iMessage and FaceTime: Two-factor authentication – how to turn on | BGR

By Chris Smith on Feb 13, 2015 at 6:50 AM

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In order to enable two-factor authentication on iMessage and FaceTime, you should check out Apple’s handy guide and FAQ at this link and head on over to this Apple IDpage to get things started. Also important is getting and securing your Recovery Key that comes with two-factor authentication activation — this extensive report explains what happens when this extremely sensitive piece of information is lost in case someone tries to use your Apple ID on other devices.

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Read entire BGR post here.

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Federal Complaint against Sheldon Silver

Washington state moves around UPL, using legal technicians to help close the justice gap

Robert Ambrogi has written a comprehensive survey of moves across the country in the use of legal technicians.  You might be surprised (or not) to learn that New York Sate is in the forefront of this movement.

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“Even with whatever success we’ve had with public funding of legal services and pro bono work by lawyers, there is still a gaping hole in our system of providing legal services to the poor and people of limited means,” says New York Court of Appeals Chief Judge Jonathan Lippman, who has emerged as a leading advocate of allowing nonlawyers to provide limited services.

“We need to think out of the box and look at every possible avenue for filling this justice gap,” Lippman says. “You can get nonlawyers who are experts in a particular area of legal assistance and who can be more effective in that area than a generalist lawyer.”

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In May 2013, Lippman appointed a committee with the specific charge of studying this issue, the Committee on Non-Lawyers and the Justice Gap. He asked the committee to focus on the use of nonlawyers in housing, elder law and consumer credit cases–areas where as many as 90 percent of litigants in the New York courts are without lawyers.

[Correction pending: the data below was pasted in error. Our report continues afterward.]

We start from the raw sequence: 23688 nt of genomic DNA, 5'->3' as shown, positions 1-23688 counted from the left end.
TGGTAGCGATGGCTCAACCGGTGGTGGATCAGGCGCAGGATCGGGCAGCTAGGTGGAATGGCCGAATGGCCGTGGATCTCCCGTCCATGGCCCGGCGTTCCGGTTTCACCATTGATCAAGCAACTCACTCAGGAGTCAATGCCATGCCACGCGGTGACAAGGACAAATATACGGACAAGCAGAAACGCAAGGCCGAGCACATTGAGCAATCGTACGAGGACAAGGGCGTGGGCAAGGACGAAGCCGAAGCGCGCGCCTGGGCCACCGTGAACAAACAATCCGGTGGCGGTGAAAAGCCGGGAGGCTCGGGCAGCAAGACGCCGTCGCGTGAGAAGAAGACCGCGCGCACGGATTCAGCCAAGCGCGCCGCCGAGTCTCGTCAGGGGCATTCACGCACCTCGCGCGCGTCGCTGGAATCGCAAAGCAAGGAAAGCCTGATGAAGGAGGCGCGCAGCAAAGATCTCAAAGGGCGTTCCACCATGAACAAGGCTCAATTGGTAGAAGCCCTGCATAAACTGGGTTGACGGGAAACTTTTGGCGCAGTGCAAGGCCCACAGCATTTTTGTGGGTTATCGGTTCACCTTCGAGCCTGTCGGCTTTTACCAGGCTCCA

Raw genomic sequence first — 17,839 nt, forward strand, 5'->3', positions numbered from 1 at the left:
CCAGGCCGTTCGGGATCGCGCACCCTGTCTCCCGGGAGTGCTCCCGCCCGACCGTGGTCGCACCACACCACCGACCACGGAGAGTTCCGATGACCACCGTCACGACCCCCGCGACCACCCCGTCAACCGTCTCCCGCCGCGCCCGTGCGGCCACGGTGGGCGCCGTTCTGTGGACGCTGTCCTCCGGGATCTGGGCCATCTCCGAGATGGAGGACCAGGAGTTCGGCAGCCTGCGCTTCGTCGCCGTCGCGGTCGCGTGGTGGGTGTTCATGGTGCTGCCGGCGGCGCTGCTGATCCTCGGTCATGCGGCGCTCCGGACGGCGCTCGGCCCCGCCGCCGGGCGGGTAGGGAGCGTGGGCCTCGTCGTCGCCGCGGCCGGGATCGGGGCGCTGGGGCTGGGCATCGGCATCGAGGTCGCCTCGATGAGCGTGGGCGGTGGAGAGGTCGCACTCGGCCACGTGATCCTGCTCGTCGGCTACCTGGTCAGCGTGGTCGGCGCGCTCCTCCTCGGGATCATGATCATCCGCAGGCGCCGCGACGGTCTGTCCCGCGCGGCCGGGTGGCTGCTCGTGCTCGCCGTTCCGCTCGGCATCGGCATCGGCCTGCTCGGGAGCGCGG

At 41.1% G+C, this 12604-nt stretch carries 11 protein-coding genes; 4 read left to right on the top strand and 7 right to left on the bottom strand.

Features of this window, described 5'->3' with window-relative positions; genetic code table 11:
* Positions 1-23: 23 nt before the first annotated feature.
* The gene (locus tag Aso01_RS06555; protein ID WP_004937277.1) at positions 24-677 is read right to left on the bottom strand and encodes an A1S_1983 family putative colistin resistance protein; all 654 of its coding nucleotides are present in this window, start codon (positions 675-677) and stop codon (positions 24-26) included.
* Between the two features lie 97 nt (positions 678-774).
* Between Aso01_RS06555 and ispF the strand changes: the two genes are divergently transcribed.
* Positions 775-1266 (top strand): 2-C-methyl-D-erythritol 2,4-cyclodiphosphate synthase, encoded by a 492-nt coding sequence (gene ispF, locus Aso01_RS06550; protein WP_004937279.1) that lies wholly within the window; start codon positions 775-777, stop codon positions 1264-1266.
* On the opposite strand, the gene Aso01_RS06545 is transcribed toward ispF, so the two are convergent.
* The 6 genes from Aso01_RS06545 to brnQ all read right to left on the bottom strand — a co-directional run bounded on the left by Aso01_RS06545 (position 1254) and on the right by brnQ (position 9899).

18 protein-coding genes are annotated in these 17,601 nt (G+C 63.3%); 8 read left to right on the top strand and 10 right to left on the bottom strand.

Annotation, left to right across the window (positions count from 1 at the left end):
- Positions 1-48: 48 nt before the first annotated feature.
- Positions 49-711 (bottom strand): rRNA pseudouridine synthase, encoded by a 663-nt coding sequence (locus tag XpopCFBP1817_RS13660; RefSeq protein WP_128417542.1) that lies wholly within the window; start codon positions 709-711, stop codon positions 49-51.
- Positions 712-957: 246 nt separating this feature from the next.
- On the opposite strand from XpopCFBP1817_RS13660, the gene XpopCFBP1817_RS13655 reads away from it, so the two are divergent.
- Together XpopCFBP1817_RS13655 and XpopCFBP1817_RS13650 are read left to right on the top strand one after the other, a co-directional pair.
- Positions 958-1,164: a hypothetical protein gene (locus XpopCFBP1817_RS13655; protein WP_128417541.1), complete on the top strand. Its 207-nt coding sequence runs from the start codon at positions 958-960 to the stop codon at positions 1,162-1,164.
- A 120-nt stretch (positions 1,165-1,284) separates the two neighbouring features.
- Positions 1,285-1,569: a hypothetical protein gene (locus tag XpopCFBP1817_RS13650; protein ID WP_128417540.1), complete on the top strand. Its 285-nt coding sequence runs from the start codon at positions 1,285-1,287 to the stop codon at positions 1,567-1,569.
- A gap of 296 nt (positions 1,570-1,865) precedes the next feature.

NEW YORK’S NAVIGATORS

The recommendations of this committee resulted in Lippman’s launch in February 2014 of a pilot program in which nonlawyers, called navigators, provide free assistance to unrepresented litigants in housing cases in Brooklyn and consumer debt cases in the Bronx and Brooklyn. Navigators provide a range of assistance, from general information given at help desks to one-on-one help completing legal forms and assisting in settlement negotiations.

Navigators may also accompany unrepresented litigants into the courtroom. While they are not allowed to act as advocates in court, they are able to answer questions from the judge and to provide the litigants “moral support.”

In Albany, Lippman created a second project that uses nonlawyers to advise elderly and homebound residents about their eligibility for benefits and other services…

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Read Ambrogi’s complete article with more about New York programs by clicking the link below:

http://www.abajournal.com/magazine/article/washington_state_moves_around_upl_using_legal_technicians_to_help_close_the

NYSBA | Changes to Mandatory Pro Bono Reporting Requirement

http://www.nysba.org/probonorequirement/

Office of the President

New York attorneys will report their pro bono hours anonymously in the future–as was recommended by the House of Delegates of the New York State Bar Association.

The Office of Court Administration issued this statement on Dec. 18, 2014:

Today the Administrative Board of the Courts unanimously approved modifications to the mandatory pro bono reporting framework in New York, consistent with the recommendations of Chief Administrative Judge A. Gail Prudenti and NYS Bar Association President Glenn Lau-Kee that were an outgrowth of their recent discussions on the subject.